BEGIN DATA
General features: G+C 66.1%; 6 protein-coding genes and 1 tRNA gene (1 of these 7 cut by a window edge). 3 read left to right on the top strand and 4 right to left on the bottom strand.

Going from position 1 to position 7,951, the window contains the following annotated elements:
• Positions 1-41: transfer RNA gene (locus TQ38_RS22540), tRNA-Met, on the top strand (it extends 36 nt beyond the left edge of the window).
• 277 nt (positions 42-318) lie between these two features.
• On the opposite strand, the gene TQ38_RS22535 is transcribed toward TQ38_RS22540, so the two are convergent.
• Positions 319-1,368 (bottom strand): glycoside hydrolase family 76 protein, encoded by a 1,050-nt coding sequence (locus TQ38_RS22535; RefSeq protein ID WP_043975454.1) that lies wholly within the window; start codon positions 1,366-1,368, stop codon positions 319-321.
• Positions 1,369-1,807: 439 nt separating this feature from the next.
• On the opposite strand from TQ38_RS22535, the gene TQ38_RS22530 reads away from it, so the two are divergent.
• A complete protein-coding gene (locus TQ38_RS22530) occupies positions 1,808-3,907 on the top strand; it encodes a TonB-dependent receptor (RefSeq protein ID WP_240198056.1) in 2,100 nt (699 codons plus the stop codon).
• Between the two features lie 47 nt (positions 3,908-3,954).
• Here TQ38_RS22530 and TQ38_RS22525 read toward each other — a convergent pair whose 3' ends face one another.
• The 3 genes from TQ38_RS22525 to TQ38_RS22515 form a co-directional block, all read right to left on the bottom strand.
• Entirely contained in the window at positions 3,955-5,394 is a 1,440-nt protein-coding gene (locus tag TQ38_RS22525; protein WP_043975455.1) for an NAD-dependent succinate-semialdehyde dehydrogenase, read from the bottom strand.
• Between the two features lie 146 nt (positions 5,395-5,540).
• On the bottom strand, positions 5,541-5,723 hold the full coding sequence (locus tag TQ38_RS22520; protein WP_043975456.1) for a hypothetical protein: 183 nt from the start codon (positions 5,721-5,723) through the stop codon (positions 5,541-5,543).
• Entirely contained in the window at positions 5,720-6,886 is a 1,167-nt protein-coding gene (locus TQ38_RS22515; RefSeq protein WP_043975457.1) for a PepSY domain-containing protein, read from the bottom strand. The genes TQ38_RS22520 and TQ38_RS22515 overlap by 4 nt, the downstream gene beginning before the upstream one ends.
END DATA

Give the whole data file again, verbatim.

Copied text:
General features: G+C 66.1%; 6 protein-coding genes and 1 tRNA gene (1 of these 7 cut by a window edge). 3 read left to right on the top strand and 4 right to left on the bottom strand.

Going from position 1 to position 7,951, the window contains the following annotated elements:
• Positions 1-41: transfer RNA gene (locus TQ38_RS22540), tRNA-Met, on the top strand (it extends 36 nt beyond the left edge of the window).
• 277 nt (positions 42-318) lie between these two features.
• On the opposite strand, the gene TQ38_RS22535 is transcribed toward TQ38_RS22540, so the two are convergent.
• Positions 319-1,368 (bottom strand): glycoside hydrolase family 76 protein, encoded by a 1,050-nt coding sequence (locus TQ38_RS22535; RefSeq protein ID WP_043975454.1) that lies wholly within the window; start codon positions 1,366-1,368, stop codon positions 319-321.
• Positions 1,369-1,807: 439 nt separating this feature from the next.
• On the opposite strand from TQ38_RS22535, the gene TQ38_RS22530 reads away from it, so the two are divergent.
• A complete protein-coding gene (locus TQ38_RS22530) occupies positions 1,808-3,907 on the top strand; it encodes a TonB-dependent receptor (RefSeq protein ID WP_240198056.1) in 2,100 nt (699 codons plus the stop codon).
• Between the two features lie 47 nt (positions 3,908-3,954).
• Here TQ38_RS22530 and TQ38_RS22525 read toward each other — a convergent pair whose 3' ends face one another.
• The 3 genes from TQ38_RS22525 to TQ38_RS22515 form a co-directional block, all read right to left on the bottom strand.
• Entirely contained in the window at positions 3,955-5,394 is a 1,440-nt protein-coding gene (locus tag TQ38_RS22525; protein WP_043975455.1) for an NAD-dependent succinate-semialdehyde dehydrogenase, read from the bottom strand.
• Between the two features lie 146 nt (positions 5,395-5,540).
• On the bottom strand, positions 5,541-5,723 hold the full coding sequence (locus tag TQ38_RS22520; protein WP_043975456.1) for a hypothetical protein: 183 nt from the start codon (positions 5,721-5,723) through the stop codon (positions 5,541-5,543).
• Entirely contained in the window at positions 5,720-6,886 is a 1,167-nt protein-coding gene (locus TQ38_RS22515; RefSeq protein WP_043975457.1) for a PepSY domain-containing protein, read from the bottom strand. The genes TQ38_RS22520 and TQ38_RS22515 overlap by 4 nt, the downstream gene beginning before the upstream one ends.